The double lock seam system features two folds of the seam, or 180 degree lock profile. This is a bit more suitable for low-slope applications which may need that bit of extra weather-tightness. The 2-inch double lock seam can be installed down to a .5/12 pitch with an in-seam sealant. With the double lock, the panels are seen to perform better and there is lesser chances of the panels becoming unseamed. The double lock profile is excellent in roofs in cold weather areas. As the snow freezes and thaws, it expands and contracts and the seam needs to be strong enough to withstand this. It might be ideal to include an expansion clip with a mechanical lock profile, to accommodate. 

Profile: Nail Flange | Fastener Flange

The flange profile is similar in comparison to that of the snap-lock panel system profile. Rather than use a clip to attach the panel to the roof deck, the panel is directly fastened to the deck through the male leg of the metal panel. When the fasteners are in place, the female leg of the panel is snapped over the entirety of the male leg. This effectively hides the head of the fastener.

This system depends solely on the head of the fastener to keep the panels in place and attached to the deck. Primarily used in residential roofing solutions it is a popular choice here as it is one of the lesser expensive options in the standing seam roof profiles. There are also fewer accessories needed for installation, however they cannot go on low-slope applications and can be difficult at times to snap together. This type of standing seam is limited, usually to 25’ in length.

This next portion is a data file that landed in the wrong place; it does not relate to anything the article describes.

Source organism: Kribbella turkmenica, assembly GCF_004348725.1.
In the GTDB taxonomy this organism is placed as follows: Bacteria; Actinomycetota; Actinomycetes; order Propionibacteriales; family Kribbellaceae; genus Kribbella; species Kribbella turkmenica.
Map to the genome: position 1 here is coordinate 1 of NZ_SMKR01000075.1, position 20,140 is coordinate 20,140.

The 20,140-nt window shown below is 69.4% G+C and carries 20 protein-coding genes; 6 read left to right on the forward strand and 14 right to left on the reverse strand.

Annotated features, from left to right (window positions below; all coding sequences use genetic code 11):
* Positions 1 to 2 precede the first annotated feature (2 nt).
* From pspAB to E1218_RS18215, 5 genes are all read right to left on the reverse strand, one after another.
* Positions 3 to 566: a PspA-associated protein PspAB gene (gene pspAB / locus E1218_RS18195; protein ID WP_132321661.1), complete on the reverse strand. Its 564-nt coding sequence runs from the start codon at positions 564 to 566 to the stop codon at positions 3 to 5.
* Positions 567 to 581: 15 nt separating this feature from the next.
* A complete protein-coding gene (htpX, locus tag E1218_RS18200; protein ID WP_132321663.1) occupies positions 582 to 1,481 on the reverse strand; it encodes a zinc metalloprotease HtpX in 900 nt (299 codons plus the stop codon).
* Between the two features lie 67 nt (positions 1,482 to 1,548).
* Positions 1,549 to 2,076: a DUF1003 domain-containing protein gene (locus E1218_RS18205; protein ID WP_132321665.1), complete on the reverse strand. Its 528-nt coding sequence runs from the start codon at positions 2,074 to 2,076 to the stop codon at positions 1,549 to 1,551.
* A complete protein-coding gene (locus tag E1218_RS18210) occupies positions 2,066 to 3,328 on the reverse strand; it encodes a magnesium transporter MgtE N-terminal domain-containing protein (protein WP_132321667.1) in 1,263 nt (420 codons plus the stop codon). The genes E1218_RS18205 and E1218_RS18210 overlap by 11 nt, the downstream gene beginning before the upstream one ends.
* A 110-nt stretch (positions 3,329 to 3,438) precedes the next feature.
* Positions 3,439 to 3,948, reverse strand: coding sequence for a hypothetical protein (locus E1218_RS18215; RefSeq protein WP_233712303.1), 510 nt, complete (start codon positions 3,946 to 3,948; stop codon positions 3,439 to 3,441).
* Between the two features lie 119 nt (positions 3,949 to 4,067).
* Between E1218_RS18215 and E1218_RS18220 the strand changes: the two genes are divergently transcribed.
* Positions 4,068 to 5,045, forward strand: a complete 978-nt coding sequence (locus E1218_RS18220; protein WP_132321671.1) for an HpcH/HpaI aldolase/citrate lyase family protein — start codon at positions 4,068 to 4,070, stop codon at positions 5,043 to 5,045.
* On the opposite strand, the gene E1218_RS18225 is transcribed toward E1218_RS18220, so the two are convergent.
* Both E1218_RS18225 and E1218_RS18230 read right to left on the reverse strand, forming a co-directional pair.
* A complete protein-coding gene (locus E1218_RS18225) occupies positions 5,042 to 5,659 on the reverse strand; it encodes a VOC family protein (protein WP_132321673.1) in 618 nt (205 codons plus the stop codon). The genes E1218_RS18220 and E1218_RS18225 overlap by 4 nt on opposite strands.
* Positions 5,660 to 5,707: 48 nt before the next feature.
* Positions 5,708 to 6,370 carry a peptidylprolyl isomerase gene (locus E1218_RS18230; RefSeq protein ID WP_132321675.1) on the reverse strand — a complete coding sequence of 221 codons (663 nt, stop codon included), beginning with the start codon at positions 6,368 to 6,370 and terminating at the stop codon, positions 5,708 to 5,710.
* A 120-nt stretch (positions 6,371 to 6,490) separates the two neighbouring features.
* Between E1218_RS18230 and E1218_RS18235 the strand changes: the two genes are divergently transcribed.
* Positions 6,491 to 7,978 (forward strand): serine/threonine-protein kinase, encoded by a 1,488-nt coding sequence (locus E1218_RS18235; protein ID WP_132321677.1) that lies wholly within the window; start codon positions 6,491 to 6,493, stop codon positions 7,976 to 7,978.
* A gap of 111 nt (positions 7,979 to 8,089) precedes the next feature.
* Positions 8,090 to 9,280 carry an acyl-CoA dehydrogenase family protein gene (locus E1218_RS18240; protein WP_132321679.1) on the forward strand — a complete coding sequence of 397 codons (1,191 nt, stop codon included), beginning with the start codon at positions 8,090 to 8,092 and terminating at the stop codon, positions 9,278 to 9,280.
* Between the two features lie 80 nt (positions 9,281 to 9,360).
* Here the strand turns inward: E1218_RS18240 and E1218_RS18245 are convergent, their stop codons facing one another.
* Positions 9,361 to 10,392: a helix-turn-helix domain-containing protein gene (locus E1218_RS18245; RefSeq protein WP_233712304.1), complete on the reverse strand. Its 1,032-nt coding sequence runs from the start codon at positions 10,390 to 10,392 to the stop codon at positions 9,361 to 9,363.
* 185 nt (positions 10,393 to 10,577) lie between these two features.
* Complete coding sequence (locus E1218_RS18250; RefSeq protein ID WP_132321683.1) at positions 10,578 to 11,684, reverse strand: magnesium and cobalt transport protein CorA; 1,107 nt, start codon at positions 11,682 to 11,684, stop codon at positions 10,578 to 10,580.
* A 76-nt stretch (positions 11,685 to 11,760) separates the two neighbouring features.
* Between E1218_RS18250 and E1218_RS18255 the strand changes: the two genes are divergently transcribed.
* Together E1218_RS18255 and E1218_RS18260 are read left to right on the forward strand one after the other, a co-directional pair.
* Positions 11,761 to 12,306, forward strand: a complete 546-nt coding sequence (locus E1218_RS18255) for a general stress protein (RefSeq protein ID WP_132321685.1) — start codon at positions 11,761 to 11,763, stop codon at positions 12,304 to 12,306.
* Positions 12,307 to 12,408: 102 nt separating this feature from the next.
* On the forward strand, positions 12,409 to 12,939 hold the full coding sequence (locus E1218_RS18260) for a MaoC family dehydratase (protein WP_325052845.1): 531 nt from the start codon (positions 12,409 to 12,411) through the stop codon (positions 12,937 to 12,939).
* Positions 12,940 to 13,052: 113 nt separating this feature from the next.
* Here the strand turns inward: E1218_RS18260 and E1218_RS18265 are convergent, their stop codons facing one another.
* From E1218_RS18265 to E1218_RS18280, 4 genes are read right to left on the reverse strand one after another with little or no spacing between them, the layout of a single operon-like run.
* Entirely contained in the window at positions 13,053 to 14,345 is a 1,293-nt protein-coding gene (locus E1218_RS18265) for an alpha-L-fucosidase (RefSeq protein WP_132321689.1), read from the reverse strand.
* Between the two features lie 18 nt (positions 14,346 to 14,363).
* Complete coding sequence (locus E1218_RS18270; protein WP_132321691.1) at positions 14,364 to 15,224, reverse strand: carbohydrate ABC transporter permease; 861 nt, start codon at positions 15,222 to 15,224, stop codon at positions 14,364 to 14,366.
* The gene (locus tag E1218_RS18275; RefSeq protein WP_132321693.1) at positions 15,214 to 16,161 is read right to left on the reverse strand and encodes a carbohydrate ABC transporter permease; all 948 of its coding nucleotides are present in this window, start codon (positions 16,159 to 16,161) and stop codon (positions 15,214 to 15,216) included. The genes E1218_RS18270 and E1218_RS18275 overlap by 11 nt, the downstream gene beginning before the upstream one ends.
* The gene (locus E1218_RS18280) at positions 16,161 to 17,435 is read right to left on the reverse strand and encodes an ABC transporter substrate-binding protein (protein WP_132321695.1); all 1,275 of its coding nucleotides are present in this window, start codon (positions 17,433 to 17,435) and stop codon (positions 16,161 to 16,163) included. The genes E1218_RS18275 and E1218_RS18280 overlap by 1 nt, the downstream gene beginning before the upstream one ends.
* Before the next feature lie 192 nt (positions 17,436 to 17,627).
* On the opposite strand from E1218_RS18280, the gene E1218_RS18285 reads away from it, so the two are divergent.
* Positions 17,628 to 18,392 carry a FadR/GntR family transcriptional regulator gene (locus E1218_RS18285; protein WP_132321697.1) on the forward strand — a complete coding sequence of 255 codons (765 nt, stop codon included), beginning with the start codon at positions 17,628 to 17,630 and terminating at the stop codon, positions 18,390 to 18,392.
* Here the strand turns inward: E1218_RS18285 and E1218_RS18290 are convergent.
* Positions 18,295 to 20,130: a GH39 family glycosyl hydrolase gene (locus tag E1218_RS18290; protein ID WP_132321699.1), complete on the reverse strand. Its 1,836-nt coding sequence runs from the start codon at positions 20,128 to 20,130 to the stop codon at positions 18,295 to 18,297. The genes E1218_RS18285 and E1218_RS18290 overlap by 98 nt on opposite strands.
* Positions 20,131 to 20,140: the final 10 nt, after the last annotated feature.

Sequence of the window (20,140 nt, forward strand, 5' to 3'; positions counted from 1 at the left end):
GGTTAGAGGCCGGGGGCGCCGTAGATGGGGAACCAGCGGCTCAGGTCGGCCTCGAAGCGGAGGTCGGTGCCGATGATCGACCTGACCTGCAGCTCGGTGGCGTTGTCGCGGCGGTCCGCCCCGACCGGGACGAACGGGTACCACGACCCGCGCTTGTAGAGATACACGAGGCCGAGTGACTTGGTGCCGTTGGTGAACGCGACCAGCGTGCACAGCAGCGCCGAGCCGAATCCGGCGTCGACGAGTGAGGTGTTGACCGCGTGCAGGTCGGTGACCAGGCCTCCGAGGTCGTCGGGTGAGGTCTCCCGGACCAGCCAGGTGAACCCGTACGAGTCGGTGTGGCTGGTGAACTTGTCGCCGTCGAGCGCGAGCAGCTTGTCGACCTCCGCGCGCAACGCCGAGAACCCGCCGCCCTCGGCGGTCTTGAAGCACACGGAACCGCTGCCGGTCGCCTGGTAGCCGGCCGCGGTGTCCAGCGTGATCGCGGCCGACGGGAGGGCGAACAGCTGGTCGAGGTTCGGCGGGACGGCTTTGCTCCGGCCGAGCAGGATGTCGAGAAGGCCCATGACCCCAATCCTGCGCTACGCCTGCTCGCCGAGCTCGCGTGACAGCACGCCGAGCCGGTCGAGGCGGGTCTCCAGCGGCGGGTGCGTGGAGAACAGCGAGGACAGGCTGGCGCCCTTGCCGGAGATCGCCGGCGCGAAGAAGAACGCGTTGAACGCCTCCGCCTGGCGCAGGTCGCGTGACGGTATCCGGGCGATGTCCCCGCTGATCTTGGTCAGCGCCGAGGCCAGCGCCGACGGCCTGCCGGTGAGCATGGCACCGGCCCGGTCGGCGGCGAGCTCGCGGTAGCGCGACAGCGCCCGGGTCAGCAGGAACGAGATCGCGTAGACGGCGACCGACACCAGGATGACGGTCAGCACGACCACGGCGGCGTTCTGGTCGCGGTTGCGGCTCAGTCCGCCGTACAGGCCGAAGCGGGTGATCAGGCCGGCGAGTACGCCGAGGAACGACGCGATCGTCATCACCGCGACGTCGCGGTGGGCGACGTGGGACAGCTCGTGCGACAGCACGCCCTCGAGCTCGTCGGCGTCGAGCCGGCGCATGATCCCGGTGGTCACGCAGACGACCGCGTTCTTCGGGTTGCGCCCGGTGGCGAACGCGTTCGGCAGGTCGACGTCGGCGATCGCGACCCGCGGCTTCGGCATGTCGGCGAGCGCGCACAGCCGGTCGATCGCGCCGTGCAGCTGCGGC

Profile: Batten Panel

The batten panel of the standing seam metal roof is when two legs of the panels are roll-formed. These legs are then butted next to each other, and a metal cap goes over the legs creating a seam. they then snap into place. Here you can have the tee seam or the snap cap.  

With the tee seam they mechanically seam into position and tend to perform well under harsh weather conditions. Along with this they usually have a pre-installed sealant in the cap and this aids in the seam being more weathertight. These types of seams work with both steep and low slope roofing situations.

The snap caps are found more commonly in curved panel uses, and snap over the panel legs. Therefore no mechanical seaming needed. If not properly installed, the batten piece on the top can slide down the seam. Persons generally use the snap cap more so for aesthetic purposes.


steel building vents Standing seam panels may be slightly costlier initially than other roofing systems. It is the reliability and durability of the standing seam metal roof that pays off in the long run. This type of roof requires less money for maintenance. They are also architecturally stylish compared to their cheaper counterparts. Also, standing seam metal roofs can last between 20 to 30 years. Thus, investing in a standing seam metal panel is the best way to go if you are looking for a roofing material that can last for a significant time period, while not compromising on taste for style and color. 

The standing seam metal roof versatility makes it an ideal choice for any building type, including architectural, residential, commercial, structural, and beyond.